You can put a single cog on a road hub(that will probably set off the masses), but you should take special precautions that can be discussed when you get to that stage. You can put a single freeheel on a road hub w/o special precautions.
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Old 06-22-03, 01:24 PM   #9
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Okay, I get the basics of it now. Thanks.

I've been eyeing a few bikes here and there, but haven't made it to a swap meet or flea markette yet.
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Old 06-22-03, 01:27 PM   #10
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If I were you, I would be sure of my size b4 I bought a bike. Your previous posting about bikes on ebay was a pretty broad range of sizes. Have you determined a frame size to buy yet?
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Old 06-22-03, 02:54 PM   #11
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The main reason why I posted a large selection was for an idea of what type of bikes to consider. I'm 6'2, so I'm trying to find a bike similiar to my road bike's size.
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Old 06-22-03, 08:33 PM   #12
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Look at the older steel bikes, early Treks, or Paramounts. You are more likely to get a wheel with a freewheel hub. The old bikes ride really nice as well.
If you end up buying a hub get a Suzue, they are cheap and work well. The Suzue would have to be spaced to fit your frame as they come 120mm
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Old 06-22-03, 09:19 PM   #13
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If you go swappin' or flea-marketing, bring a tape measure with. This way you know what you are getting for sure. Just a little tip...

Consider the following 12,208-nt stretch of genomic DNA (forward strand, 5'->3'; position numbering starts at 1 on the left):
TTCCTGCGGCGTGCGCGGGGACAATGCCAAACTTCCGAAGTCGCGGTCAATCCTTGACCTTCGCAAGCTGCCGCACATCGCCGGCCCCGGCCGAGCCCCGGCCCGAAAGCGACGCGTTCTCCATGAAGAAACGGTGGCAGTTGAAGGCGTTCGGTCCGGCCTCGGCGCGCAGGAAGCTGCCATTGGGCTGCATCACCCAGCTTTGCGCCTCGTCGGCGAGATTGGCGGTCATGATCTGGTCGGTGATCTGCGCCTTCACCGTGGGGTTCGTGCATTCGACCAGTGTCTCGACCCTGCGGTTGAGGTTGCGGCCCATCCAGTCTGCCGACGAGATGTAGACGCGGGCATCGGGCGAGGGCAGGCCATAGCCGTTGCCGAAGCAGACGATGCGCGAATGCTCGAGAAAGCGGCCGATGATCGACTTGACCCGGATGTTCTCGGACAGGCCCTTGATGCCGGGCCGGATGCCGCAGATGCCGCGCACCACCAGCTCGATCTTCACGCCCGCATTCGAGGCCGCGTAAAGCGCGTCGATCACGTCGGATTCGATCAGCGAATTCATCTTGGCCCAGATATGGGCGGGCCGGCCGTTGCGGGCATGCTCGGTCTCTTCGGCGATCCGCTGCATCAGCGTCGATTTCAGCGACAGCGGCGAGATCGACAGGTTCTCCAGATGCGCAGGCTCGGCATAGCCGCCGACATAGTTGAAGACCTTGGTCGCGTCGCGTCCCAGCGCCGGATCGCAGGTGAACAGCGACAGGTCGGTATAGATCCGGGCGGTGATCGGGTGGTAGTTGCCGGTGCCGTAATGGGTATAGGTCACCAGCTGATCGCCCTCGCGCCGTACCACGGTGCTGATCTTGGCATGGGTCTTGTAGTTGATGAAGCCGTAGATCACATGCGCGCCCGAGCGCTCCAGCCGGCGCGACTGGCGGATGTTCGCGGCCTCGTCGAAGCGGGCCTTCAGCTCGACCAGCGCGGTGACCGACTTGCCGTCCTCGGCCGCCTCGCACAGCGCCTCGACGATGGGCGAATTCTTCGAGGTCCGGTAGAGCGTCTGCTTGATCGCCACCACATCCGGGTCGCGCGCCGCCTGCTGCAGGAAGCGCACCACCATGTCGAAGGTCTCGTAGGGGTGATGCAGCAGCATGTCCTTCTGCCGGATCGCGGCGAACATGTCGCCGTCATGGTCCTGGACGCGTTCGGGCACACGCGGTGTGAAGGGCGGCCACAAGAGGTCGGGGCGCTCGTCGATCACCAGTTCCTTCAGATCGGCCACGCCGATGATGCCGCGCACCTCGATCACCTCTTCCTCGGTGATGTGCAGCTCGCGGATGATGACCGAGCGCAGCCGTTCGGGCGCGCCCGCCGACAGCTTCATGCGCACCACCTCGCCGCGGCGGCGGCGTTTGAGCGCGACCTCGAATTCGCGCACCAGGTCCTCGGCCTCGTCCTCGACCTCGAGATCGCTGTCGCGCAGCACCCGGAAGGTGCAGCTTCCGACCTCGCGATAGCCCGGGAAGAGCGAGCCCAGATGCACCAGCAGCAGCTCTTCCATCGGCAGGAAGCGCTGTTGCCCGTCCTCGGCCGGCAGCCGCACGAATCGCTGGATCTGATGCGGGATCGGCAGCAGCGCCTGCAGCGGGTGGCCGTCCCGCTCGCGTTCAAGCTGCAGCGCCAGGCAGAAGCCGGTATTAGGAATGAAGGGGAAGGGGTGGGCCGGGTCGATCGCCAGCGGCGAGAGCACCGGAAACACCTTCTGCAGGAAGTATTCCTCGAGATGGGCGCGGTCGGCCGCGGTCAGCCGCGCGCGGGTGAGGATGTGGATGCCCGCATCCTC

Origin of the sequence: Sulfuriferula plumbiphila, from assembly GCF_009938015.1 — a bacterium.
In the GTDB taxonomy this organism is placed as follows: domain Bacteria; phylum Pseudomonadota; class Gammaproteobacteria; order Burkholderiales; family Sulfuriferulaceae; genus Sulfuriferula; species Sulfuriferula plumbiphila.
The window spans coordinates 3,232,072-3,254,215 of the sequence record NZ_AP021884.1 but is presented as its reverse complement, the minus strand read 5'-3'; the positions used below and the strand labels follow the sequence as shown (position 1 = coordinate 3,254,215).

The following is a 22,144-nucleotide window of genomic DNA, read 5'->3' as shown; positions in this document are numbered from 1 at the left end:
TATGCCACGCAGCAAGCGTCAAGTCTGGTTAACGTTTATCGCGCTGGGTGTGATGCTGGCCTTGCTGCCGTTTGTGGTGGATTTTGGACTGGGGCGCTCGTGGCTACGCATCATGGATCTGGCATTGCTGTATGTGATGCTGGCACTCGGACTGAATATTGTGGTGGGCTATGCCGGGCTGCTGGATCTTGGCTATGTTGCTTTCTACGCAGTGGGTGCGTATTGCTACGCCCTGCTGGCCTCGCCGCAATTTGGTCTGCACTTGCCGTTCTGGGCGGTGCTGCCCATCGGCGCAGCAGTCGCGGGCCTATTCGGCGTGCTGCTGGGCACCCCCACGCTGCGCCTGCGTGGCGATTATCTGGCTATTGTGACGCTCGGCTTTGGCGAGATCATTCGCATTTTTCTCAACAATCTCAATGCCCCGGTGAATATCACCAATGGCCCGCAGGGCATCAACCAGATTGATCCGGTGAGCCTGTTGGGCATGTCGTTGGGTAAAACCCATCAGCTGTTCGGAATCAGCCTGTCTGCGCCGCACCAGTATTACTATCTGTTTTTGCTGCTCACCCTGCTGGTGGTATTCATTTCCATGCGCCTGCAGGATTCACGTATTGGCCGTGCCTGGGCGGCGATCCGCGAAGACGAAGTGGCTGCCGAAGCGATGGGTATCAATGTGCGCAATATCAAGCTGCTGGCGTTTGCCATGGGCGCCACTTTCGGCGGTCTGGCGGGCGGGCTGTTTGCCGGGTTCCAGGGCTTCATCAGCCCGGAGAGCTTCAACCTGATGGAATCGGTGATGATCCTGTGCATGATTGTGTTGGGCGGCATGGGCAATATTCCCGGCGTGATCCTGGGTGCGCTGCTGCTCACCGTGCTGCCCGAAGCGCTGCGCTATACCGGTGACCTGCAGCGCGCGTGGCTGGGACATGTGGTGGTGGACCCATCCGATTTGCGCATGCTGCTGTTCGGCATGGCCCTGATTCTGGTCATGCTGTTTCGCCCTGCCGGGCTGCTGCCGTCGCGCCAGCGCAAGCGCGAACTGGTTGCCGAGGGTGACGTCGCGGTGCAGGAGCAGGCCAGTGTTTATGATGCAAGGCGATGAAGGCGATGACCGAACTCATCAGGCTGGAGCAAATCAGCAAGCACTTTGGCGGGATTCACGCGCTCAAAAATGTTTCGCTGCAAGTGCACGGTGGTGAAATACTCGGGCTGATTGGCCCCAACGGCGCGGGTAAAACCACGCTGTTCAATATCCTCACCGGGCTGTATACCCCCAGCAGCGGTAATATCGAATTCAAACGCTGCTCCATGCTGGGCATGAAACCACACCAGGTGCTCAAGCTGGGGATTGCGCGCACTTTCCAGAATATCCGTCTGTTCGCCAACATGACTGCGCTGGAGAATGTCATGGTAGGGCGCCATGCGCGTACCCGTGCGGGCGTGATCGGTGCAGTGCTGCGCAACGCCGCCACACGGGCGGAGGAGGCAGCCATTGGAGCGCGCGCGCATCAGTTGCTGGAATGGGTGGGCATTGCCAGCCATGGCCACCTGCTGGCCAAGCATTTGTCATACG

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Old 06-22-03, 09:21 PM   #14
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OH YEAH-
You can also convert a freehub with the Surly Fixxer. Make sure the freehub matches the year/brands the Fixxer does.
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Old 06-23-03, 06:41 AM   #15
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Quote:
Originally posted by William Karsten
Uh, no. Define free hub.
Aren't you looking to build a single speed (not fixed gear)? If so I think a freehub is OK, I just did a freehub conversion over the weekend.

I'm sure you have looked HERE .
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Old 06-23-03, 08:20 AM   #16
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Yo Bill

I am 6'5" and ride a 60cm roadbike. I would guess you would fall somewhere in the 58-60cm range.

I am not sure I you want a fixed gear or a single speed. With either one you may or may not need to redish the wheel.
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Old 06-23-03, 08:26 AM   #17
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As far as measuring goes here is how I was told to do it:

How to Measure your Inseam: (Mi)

- Make sure you are standing up straight, on a hard surface, in bare or socked feet, with your feet 4 inches apart and your weight evenly distributed. For maximum accuracy and comfort you should wear your biking shorts.

- Measure vertically from the base of the pubic symphysis to the floor. Placing a book or similar size object in the crotch area, while exerting a small upward force, provides a good reference for this location.

- Make sure the tape measure is perpendicular (90 degree angle) to the floor, run the tape measure down from the upper edge of the book to the floor.

- Repeat this measurement 3 times, and then average the results for your inseam length.

- Round the calculated results to the closet whole number. (54.5 cm = 55cm)

Example: M#1 + M#2 + M#3 = Sum of measurements

Sum of Measurement / 3 = Average Inseam Length

Average Inseam Length * 0.67 = Road Frame Size

Taken from http://www.plaines.com/page.htm?PG=fitguide